Getting to Equal

How Norway is doing the hard work of achieving gender equality.

An overarching goal of Norway's gender policies is to allow everyone to participate in society on the same footing. That means creating a society absent of violence, discrimination, and social exclusion. And it means providing the same opportunities for men and women to achieve equality -- the freedom of choice.

While Norway regularly ranks highly on measures of gender equality, Kay Hymowitz argues that, in fact, many challenges remain for working women there, compared with the United States ("Think Again: Working Women," July/August 2013). Although Norway has seen successes, history has taught us an important lesson: Equality doesn't come easy.

Gender equality requires basic legislation, structures for enforcement, social security schemes, child-care provisions, and a commitment to reproductive rights. In Norway we have all these elements in place. The government also provides paid parental leave, child benefits, and full coverage of early child care. In fact, Norway has one of the world's most extensive paid parental-leave schemes -- 49 weeks with 100 percent reimbursement up to a certain level, including 14 weeks reserved specifically for the child's father. I am convinced that the parental-benefit scheme strengthens mothers' ability to remain in the workforce and fathers' ability to care for their kids, which in turn benefits the children. True, women continue to take the main responsibility for family care in Norway. But the number of fathers who have made use of the paternity quota has skyrocketed, from only 2 percent when the option was introduced in 1993 to about 90 percent today. In the long term, hopefully mothers and fathers will share the unpaid work of child care more equally.

The ongoing struggle for gender equality in Norway will no doubt occur in the workplace and the upper echelons of the economy. Norway faces a highly segregated labor market in which women tend to choose professions within health care, teaching, and public service, which pay lower wages than jobs in high-tech industries, for instance. Norwegian women also work more in part-time positions than men do, and among top management positions in the corporate sector, women remain in the minority. Continuing our commitment to gender equality, my government recently submitted to parliament a white paper on the status of gender equality, including a strategy to strengthen cooperation among employees, employers, and public authorities, as well as measures to prevent sexual harassment in workplaces.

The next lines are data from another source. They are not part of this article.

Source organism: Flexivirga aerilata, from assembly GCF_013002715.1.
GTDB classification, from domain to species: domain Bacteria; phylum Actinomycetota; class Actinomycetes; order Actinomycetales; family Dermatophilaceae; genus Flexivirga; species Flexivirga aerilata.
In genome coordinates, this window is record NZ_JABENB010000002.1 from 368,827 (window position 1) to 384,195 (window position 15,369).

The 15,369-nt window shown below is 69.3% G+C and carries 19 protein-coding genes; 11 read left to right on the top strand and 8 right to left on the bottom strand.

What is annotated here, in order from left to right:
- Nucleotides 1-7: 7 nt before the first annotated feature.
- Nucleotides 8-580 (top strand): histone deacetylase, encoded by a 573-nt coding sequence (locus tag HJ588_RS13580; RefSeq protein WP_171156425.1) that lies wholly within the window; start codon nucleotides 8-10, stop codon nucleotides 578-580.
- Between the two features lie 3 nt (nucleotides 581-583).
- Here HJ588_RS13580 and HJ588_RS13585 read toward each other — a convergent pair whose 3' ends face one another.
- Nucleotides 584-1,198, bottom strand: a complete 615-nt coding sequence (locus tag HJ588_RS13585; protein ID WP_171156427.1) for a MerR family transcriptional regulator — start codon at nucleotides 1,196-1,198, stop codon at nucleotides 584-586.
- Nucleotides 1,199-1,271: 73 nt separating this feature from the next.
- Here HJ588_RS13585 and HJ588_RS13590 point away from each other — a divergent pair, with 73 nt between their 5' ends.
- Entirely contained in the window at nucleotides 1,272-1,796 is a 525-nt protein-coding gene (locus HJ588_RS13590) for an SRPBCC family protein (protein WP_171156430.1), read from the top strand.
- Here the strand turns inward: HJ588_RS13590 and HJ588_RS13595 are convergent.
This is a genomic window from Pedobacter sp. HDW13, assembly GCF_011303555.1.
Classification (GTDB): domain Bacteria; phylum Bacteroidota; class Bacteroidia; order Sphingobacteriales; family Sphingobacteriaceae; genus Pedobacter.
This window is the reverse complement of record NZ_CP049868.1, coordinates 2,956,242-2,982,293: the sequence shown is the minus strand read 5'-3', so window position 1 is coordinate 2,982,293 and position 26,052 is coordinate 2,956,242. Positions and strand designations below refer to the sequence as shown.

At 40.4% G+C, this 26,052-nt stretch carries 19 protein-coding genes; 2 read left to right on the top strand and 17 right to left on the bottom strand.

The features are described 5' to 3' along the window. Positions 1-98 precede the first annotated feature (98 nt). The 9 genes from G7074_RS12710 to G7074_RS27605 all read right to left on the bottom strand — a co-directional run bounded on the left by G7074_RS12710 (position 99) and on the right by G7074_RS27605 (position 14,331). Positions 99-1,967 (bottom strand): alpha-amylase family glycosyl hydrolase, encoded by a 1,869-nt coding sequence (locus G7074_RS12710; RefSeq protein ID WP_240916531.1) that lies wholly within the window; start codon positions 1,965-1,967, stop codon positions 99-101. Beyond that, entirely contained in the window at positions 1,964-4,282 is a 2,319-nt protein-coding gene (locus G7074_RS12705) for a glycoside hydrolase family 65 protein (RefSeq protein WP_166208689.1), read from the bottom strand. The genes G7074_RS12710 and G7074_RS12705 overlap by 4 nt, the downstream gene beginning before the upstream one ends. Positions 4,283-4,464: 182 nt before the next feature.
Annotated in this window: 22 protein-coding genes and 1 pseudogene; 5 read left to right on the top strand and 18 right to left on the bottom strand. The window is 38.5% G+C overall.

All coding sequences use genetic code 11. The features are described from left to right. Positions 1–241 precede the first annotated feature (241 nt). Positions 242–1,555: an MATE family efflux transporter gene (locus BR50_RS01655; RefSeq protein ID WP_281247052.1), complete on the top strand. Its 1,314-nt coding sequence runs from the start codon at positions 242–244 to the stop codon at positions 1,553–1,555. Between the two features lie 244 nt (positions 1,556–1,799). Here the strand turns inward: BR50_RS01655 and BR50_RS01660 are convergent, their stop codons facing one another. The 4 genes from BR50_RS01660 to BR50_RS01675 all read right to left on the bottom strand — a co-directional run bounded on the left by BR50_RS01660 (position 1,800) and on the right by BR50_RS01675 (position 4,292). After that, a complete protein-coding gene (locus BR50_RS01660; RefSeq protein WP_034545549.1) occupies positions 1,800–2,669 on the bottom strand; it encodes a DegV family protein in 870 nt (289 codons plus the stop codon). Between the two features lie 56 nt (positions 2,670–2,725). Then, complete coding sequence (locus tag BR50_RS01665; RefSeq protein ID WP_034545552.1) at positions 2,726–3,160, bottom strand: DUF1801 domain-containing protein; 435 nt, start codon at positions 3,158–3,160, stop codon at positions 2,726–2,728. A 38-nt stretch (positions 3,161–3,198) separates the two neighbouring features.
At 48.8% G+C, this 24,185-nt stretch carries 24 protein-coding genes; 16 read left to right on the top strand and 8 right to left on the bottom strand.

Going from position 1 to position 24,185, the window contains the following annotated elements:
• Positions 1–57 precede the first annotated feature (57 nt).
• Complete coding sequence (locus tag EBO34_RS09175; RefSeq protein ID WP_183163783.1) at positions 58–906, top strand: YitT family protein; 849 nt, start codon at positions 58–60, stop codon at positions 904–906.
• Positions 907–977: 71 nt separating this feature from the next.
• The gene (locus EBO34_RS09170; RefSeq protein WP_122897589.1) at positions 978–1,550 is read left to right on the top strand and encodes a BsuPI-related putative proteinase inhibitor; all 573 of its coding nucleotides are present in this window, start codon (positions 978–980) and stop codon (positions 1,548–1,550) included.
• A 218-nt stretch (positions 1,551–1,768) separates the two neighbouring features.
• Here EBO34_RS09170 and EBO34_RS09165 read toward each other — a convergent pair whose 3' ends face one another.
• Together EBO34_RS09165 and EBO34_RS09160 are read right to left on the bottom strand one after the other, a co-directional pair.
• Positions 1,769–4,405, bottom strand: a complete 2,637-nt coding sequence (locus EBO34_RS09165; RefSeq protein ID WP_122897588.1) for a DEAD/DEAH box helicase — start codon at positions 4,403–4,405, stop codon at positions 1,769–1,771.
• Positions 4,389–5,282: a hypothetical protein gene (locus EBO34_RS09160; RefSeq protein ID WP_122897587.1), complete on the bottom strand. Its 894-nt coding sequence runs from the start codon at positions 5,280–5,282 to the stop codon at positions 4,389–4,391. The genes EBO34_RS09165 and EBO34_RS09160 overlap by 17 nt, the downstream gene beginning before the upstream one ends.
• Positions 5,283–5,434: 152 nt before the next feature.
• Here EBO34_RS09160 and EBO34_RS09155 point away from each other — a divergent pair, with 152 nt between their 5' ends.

Neither women nor men should be "forced" to choose between family life and careers. They should have both, and our policies must facilitate such freedom of choice. 

Minister of Children, Equality and Social Inclusion
Oslo, Norway


Russia's Rottweiler or Putin's Poodle?

Sergei Lavrov's misreading of Russian history.

Encounters with Russian Foreign Minister Sergei Lavrov can be fiery, and Susan Glasser's profile of the diplomat highlights Russia's obstreperous posture on the stage of world politics ("Minister No," May/June 2013). Brash, loud, and demanding, Lavrov is tasked with reasserting his country's position on the world stage in the aftermath of what he views as the disastrous period following the Soviet Union's fall, when Russian President Boris Yeltsin went cap in hand to the West. In this role, Lavrov likens himself to Russia's greatest diplomat, 19th-century Foreign Minister Alexander Gorchakov. Despite his protestations, however, the hard-drinking, chain-smoking Lavrov has emerged as more of a Soviet analogue than he would perhaps like to admit.